“Christian, how did you enjoy comfort before? Was the creature anything to you but a conduit, a pipe, that conveyed God’s goodness to you? ‘The pipe is cut off,’ says God, ‘come to me, the fountain, and drink immediately.’ Though the beams are taken away, yet the sun remains the same in the firmament as ever it was.” -Jeremiah Burroughs
I finished preaching through the book of Philippians yesterday. In the second half of chapter 4 we find some of the most counter-cultural words in the New Testament.
Not that I am speaking of being in need, for I have learned in whatever situation I am to be content. I know how to be brought low, and I know how to abound. In any and every circumstance, I have learned the secret of facing plenty and hunger, abundance and need. I can do all things through him who strengthens me. -Philippians 4:11-13
I believe these words are counter-cultural because we live in a place and time where many of us have much more than we need. If you want some perspective on how much we have here in America compared to other parts of the world go HERE. Perhaps I don’t need to state the obvious, but I will anyway. It’s hard to be content when we have so much. Having lots of good things makes you desire more good things. It’s just the way it works.
In Philippians Paul is telling us that even in the midst of great difficulties, like being in prison, we can experience supernatural contentment. So I wanted to share with you 5 truths that I believe we learn about contentment from God’s Word. But let’s start by defining contentment. Jeremiah Burroughs in his book, “The Rare Jewel of Christian Contentment” defines contentment like this, “Christian contentment is that sweet, inward, quiet, gracious frame of spirit, which freely submits to and delights in God’s wise and fatherly disposal in every condition.”
FIVE TRUTHS ABOUT CONTENTMENT
- Contentment is one of the hardest battles you will ever face. The consequences of not being satisfied and content in Christ leads to all kind of idolatry. If we are not finding satisfaction in Jesus we will find it some other place. Career, fitness, image, spouse, family, money, sex, porn, food, sports. All of these can become substitutes for finding true contentment in Christ. The tendency we have to self-medicate ourselves against the heartaches of life is an enormous, life-long battle we are all engaged in. We have to realize that we will have to fight, through prayer and God’s Word, everyday to find true fulfillment.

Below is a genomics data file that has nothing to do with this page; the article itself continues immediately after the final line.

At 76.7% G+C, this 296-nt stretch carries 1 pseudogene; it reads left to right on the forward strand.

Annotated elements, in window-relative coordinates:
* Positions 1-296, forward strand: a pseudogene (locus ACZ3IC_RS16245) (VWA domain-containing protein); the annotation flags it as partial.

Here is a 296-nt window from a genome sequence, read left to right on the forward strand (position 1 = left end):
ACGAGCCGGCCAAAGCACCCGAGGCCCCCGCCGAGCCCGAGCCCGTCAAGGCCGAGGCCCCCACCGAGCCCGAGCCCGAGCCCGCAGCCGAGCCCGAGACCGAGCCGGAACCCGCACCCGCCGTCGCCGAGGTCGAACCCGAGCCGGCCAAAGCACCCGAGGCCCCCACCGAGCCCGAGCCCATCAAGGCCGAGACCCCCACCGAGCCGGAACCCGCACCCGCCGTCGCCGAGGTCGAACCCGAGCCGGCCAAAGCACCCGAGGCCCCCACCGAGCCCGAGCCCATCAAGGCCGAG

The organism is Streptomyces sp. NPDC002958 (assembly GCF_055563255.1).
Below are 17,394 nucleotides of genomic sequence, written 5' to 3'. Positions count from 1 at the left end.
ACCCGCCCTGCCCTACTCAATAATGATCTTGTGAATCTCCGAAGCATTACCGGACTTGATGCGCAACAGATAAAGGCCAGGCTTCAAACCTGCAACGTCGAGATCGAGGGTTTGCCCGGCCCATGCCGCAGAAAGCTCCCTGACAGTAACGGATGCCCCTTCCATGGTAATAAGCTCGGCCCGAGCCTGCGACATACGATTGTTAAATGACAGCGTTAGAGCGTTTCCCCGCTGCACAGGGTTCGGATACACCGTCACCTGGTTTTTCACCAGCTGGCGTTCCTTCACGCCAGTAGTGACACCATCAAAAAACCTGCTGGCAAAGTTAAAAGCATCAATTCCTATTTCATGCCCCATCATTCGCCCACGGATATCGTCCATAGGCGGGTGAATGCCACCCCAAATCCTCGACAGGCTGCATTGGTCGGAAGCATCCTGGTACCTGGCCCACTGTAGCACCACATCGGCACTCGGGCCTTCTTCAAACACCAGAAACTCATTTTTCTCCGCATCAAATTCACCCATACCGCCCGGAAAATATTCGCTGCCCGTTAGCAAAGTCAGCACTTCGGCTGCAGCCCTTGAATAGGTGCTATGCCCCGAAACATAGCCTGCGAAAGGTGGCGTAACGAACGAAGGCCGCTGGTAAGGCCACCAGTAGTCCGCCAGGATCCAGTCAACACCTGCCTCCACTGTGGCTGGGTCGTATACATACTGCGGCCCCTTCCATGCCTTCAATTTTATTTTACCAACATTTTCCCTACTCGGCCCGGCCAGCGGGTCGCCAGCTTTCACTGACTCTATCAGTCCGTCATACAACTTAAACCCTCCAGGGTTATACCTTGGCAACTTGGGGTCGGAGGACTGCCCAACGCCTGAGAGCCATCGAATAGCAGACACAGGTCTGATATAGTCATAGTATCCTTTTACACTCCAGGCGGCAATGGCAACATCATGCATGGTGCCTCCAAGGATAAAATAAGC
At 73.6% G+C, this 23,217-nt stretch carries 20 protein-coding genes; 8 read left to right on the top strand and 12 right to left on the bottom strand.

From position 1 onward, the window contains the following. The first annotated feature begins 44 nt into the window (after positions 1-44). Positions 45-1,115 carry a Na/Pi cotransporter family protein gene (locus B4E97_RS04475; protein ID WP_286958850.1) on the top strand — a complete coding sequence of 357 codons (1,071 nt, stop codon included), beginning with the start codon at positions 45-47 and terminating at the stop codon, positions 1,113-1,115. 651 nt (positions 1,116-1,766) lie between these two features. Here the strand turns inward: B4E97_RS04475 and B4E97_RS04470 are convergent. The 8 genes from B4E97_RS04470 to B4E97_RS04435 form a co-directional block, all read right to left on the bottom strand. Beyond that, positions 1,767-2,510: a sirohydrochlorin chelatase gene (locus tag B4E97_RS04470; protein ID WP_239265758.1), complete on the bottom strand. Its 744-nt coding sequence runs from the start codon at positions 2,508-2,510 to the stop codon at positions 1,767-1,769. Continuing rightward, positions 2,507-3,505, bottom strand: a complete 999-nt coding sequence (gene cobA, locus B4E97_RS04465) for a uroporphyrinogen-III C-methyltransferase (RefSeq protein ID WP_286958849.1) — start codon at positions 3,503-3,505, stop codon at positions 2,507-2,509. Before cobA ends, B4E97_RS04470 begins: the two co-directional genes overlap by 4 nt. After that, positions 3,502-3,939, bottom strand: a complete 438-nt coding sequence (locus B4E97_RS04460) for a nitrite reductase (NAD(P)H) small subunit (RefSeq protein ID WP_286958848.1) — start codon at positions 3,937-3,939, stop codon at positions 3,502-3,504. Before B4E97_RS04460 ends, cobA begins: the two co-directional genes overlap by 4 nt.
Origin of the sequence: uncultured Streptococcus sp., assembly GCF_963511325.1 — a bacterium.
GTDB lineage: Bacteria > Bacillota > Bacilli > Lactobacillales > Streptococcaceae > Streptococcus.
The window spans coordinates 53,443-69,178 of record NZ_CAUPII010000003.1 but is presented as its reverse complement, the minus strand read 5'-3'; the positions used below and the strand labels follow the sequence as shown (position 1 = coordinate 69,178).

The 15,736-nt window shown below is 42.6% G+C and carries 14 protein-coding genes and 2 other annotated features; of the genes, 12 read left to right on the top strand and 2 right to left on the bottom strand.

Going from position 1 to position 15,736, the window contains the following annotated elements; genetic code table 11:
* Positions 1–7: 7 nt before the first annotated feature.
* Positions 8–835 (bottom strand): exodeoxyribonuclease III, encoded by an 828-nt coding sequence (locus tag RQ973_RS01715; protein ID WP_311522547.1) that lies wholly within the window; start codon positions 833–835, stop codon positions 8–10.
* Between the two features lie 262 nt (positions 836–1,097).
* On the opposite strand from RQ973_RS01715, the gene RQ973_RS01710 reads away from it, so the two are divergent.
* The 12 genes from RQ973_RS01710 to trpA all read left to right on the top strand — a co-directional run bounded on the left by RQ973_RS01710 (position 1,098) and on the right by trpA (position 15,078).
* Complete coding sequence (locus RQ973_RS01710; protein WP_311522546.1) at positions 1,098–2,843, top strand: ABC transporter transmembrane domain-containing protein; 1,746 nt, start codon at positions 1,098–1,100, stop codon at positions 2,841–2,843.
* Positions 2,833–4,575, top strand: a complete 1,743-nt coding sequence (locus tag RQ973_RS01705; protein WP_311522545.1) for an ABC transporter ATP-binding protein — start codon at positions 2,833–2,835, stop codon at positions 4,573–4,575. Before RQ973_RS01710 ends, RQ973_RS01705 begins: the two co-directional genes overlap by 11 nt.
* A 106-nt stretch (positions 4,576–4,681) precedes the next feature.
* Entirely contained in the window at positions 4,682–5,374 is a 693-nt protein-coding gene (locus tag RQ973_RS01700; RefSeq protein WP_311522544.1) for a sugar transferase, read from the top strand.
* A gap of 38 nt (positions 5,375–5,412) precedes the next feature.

- Contentment is not based on how well life is going. This is such a clear message from the life of Paul. Paul was content when he had plenty and Paul was content when he was facing execution. This Biblical truth is one of the reasons I despise the prosperity gospel. Faith does not keep us from difficulties and suffering. Often times it is precisely because we do have faith, and get out of our comfort zone, that we will face challenges in life.
- Contentment can be temporarily confused with pleasant life circumstances. I don’t think I am being redundant at this point. What I am trying to say is that I believe it is possible to confuse the fact that life is going fairly well with gospel contentment. We need to examine ourselves. Are we merely happy with how life is going or are we finding contentment and joy that only comes from abiding in Christ? Are we truly enjoying God himself or the good gifts that he gives us?
- Contentment will not be complete until we are in heaven. We can make ourselves, and others, miserable if we communicate that we can be completely content in the here and now. I have written about THIS before. Paul wrote this in 2 Corinthians 5:2, “For in this tent we groan, longing to put on our heavenly dwelling.” Until we are finally home there will always be that ache that awaits the return of our Lord and Savior.
- Contentment comes from understanding and treasuring the gospel. What do we truly deserve? The wages of sin is death, right? Death and hell are what we “deserve.” But what have we graciously received in Jesus Christ? Forgiveness of sins. The promise of being with our heavenly Father for all of eternity. Unspeakable joy. Freedom from sin. When we understand what we deserve, but remember what we have received in Christ, we will experience contentment. So yes, the gospel is the only way to understanding and experiencing contentment. With that said, a great resource for feasting on the gospel can be found HERE.
Here are a couple other resources to consider in regards to finding contentment:
“Discontentment begins when I start trying to be God. Discontentment happens when I attempt to displace God from his rightful place at the center of the universe. When I think that everything should run according to my plans instead of God’s plans. When I forget that God is God and that he is allowed to do with me whatever he wants, whatever will bring him glory. Discontentment results from a big view of myself and a very little view of God.” -Stephen Altrogge, The Greener Grass Conspiracy: Finding Contentment on Your Side of the Fence
“I don’t need the church to be a Christian.”
“The church is filled with hypocrites, that’s why I don’t attend.”
“I’ve been hurt by the church, that’s why I stay away from it.”
“All I need is Jesus.”
“I love Jesus but not the church.”